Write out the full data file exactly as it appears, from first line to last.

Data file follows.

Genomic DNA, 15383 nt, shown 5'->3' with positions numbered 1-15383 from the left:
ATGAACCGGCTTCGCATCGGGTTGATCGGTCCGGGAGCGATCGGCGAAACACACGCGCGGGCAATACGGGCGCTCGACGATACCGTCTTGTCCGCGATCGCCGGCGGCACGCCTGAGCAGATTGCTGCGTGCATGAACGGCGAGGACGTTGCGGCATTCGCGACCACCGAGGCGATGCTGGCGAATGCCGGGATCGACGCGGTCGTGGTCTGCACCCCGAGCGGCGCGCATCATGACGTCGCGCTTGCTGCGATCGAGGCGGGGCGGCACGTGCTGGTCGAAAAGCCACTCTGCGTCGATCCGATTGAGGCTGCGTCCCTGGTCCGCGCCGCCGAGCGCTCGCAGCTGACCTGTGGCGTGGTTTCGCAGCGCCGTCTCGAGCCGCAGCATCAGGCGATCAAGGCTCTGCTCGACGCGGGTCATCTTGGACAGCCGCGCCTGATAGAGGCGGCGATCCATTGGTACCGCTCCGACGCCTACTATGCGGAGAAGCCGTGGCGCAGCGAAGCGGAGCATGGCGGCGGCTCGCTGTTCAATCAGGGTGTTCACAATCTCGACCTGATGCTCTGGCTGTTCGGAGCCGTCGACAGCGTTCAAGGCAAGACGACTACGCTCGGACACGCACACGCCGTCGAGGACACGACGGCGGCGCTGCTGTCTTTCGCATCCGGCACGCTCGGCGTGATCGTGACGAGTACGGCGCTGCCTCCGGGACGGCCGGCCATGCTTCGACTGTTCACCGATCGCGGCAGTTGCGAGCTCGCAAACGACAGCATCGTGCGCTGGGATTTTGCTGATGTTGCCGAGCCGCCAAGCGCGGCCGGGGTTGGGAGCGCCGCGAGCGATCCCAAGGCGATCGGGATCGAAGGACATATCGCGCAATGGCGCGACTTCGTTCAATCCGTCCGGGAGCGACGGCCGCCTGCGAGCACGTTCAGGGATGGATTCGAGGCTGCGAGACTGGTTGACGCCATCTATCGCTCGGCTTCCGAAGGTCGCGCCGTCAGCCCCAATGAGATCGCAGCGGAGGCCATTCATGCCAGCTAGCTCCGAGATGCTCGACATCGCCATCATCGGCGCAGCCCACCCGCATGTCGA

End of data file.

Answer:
Genomic DNA, 15383 nt, shown 5'->3' with positions numbered 1-15383 from the left:
ATGAACCGGCTTCGCATCGGGTTGATCGGTCCGGGAGCGATCGGCGAAACACACGCGCGGGCAATACGGGCGCTCGACGATACCGTCTTGTCCGCGATCGCCGGCGGCACGCCTGAGCAGATTGCTGCGTGCATGAACGGCGAGGACGTTGCGGCATTCGCGACCACCGAGGCGATGCTGGCGAATGCCGGGATCGACGCGGTCGTGGTCTGCACCCCGAGCGGCGCGCATCATGACGTCGCGCTTGCTGCGATCGAGGCGGGGCGGCACGTGCTGGTCGAAAAGCCACTCTGCGTCGATCCGATTGAGGCTGCGTCCCTGGTCCGCGCCGCCGAGCGCTCGCAGCTGACCTGTGGCGTGGTTTCGCAGCGCCGTCTCGAGCCGCAGCATCAGGCGATCAAGGCTCTGCTCGACGCGGGTCATCTTGGACAGCCGCGCCTGATAGAGGCGGCGATCCATTGGTACCGCTCCGACGCCTACTATGCGGAGAAGCCGTGGCGCAGCGAAGCGGAGCATGGCGGCGGCTCGCTGTTCAATCAGGGTGTTCACAATCTCGACCTGATGCTCTGGCTGTTCGGAGCCGTCGACAGCGTTCAAGGCAAGACGACTACGCTCGGACACGCACACGCCGTCGAGGACACGACGGCGGCGCTGCTGTCTTTCGCATCCGGCACGCTCGGCGTGATCGTGACGAGTACGGCGCTGCCTCCGGGACGGCCGGCCATGCTTCGACTGTTCACCGATCGCGGCAGTTGCGAGCTCGCAAACGACAGCATCGTGCGCTGGGATTTTGCTGATGTTGCCGAGCCGCCAAGCGCGGCCGGGGTTGGGAGCGCCGCGAGCGATCCCAAGGCGATCGGGATCGAAGGACATATCGCGCAATGGCGCGACTTCGTTCAATCCGTCCGGGAGCGACGGCCGCCTGCGAGCACGTTCAGGGATGGATTCGAGGCTGCGAGACTGGTTGACGCCATCTATCGCTCGGCTTCCGAAGGTCGCGCCGTCAGCCCCAATGAGATCGCAGCGGAGGCCATTCATGCCAGCTAGCTCCGAGATGCTCGACATCGCCATCATCGGCGCAGCCCACCCGCATGTCGA